For Immediate Release
March 24, 2016
Rachaele Raynoff - (212) 720-3471
March 24, 2016 - U.S. Census Bureau estimates released today show that New York City’s population has hit an all-time record high of 8,550,405. The city’s population increased by 375,000 residents or about 4.6 percent over the 2010 mark, based on estimates of the population as of July, 2015. The increase is fueled by a continued surplus of births over deaths, people continuing to move to the city, and a decline in the number of people leaving the city.
Each of the city’s five boroughs registered gains in population. Brooklyn saw the largest increase, up 5.3 percent or 132,000 persons, followed by the Bronx (5.1 percent or 70,300 persons), Queens (4.9 percent or 108,400 persons), and Manhattan (3.7 percent or 58,600 persons). Staten Island (1.2 percent or 5,800 persons) showed the smallest gains over the 63 month period. The increase for the Bronx brings it close to its historical high, achieved in 1970, when the population of the borough was 1.472 million.
“This is in many respects, the best of times. The City is at an all-time high in population and it’s at an all-high time in jobs. It’s one of the drivers that makes the housing program so important,” New York City Planning Commission Chairman Carl Weisbrod said. “We’ve always been an extraordinarily welcoming city of people from all over the world and from all over the United States, but we also recognize the need to house our next generation and our growing senior population.”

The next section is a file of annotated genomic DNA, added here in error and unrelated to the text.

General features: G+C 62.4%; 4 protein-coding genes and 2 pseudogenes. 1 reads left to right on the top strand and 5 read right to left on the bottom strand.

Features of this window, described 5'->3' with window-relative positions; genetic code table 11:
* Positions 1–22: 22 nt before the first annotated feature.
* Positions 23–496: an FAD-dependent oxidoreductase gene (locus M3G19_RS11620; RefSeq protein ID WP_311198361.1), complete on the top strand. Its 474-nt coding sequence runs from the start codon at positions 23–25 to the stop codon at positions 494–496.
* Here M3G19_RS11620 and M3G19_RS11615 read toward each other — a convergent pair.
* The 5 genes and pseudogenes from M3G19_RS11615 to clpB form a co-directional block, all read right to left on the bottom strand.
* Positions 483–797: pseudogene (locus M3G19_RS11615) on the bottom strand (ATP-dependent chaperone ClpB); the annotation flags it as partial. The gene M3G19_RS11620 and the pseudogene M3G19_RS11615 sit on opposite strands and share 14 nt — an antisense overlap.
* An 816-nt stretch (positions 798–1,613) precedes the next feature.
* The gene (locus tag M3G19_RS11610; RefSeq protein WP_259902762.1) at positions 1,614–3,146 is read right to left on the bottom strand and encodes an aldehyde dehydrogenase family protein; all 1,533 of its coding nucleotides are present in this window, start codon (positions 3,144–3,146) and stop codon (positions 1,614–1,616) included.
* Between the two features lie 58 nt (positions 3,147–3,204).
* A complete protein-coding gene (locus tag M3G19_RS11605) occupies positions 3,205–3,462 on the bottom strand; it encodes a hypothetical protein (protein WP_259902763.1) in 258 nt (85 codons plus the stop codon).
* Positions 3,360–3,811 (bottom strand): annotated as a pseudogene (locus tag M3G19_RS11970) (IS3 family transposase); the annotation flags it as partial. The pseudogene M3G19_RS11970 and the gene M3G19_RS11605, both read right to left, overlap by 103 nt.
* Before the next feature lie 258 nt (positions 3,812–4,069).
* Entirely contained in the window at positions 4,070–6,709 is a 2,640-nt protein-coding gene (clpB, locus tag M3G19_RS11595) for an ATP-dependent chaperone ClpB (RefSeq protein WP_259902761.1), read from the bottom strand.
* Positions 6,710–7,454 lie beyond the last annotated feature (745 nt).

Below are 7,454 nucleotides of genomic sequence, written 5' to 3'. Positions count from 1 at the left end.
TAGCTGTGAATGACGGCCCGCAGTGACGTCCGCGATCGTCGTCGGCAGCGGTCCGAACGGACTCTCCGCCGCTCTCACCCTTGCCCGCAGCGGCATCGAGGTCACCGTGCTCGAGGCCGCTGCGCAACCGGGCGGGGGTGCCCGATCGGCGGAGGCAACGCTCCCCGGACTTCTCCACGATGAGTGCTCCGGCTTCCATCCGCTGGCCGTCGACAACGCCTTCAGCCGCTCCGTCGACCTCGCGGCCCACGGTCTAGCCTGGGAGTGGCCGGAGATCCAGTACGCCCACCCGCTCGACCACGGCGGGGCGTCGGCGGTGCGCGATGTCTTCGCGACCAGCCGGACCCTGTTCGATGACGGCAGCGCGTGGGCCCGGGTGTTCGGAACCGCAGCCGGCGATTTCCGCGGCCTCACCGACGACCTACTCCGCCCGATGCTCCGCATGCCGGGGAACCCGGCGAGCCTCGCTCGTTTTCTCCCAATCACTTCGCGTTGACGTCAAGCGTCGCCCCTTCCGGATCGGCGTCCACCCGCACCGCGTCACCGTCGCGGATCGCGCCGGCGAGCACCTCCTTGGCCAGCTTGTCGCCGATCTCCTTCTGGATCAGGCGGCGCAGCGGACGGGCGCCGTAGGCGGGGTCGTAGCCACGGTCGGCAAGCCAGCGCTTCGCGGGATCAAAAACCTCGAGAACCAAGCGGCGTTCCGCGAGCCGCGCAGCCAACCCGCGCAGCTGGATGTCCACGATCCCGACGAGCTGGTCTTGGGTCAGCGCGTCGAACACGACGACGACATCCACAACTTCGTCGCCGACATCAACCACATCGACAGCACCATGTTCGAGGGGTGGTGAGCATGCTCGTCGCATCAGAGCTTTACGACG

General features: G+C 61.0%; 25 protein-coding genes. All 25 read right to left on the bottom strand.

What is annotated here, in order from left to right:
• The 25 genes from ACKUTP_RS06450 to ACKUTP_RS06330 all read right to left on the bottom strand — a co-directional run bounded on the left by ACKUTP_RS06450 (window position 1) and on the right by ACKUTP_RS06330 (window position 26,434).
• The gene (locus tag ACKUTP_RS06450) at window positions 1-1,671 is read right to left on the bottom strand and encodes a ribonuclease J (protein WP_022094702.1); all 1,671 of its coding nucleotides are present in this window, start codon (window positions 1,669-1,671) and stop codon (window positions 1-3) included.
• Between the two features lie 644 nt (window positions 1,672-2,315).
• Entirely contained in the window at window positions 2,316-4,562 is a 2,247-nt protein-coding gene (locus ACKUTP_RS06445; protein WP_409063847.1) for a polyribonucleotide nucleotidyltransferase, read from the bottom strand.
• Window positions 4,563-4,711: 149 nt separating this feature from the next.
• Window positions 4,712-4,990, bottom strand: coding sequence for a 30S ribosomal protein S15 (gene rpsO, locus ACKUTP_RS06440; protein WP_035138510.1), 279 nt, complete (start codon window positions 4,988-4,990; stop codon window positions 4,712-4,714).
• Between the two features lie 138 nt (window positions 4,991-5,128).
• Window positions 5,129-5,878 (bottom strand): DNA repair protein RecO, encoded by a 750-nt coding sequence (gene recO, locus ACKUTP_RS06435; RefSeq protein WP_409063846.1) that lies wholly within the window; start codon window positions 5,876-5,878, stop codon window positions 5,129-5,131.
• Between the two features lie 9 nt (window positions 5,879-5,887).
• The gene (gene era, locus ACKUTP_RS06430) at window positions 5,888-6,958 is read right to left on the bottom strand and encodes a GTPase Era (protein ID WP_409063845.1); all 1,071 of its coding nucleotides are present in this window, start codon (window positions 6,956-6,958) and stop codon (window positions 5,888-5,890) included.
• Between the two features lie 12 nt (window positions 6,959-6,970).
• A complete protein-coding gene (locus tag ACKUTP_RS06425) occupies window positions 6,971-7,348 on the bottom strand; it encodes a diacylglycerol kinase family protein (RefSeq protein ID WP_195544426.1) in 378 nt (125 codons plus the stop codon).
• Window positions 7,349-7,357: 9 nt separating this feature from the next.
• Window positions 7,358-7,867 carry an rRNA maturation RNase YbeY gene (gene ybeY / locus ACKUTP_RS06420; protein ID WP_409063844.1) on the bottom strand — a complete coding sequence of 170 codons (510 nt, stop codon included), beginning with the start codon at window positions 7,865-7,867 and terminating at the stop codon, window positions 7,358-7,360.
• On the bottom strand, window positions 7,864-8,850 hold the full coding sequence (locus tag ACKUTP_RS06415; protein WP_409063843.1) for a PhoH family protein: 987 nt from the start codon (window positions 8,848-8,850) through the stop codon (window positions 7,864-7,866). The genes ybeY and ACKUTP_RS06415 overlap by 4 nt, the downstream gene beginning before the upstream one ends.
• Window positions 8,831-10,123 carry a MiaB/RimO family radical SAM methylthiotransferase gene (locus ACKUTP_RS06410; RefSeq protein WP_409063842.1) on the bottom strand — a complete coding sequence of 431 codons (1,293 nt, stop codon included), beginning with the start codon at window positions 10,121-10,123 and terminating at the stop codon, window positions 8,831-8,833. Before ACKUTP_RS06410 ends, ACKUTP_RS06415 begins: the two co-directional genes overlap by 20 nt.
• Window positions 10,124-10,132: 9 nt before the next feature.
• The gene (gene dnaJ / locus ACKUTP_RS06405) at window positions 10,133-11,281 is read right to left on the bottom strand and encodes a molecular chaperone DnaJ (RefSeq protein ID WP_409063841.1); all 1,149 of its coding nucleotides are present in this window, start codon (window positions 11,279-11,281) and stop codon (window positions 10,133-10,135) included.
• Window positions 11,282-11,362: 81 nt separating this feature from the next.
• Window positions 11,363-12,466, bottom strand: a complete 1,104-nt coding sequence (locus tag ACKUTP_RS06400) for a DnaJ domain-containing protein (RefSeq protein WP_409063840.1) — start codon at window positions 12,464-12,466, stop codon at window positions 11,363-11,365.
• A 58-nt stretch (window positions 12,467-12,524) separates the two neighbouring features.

Since the 2010 Census, New York City has been responsible for 90 percent of the growth in New York State, with its relative share of the State’s population rising from 42.2 percent to 43.2 percent in 2015. The data show that “net migration” to the city was positive for the 2010-2015 period, meaning that more people are coming to New York City than leaving it. The city gains almost 50,000 person through migration, with net losses through domestic migration more than offset by net inflows of international migrants. Queens and Manhattan showed the largest gains through migration, while Staten Island actually showed a modest loss through migration over the period.
The Census Bureau’s estimates are prepared using a combination of administrative records from vital statistics, tax returns, and Medicare, along with data from the American Community Survey.
Based on an analysis of the City’s long-term growth potential, City Planning demographers are projecting that its population will cross the 9 million mark by 2040.
For more detailed analysis, see www.nyc.gov/planning.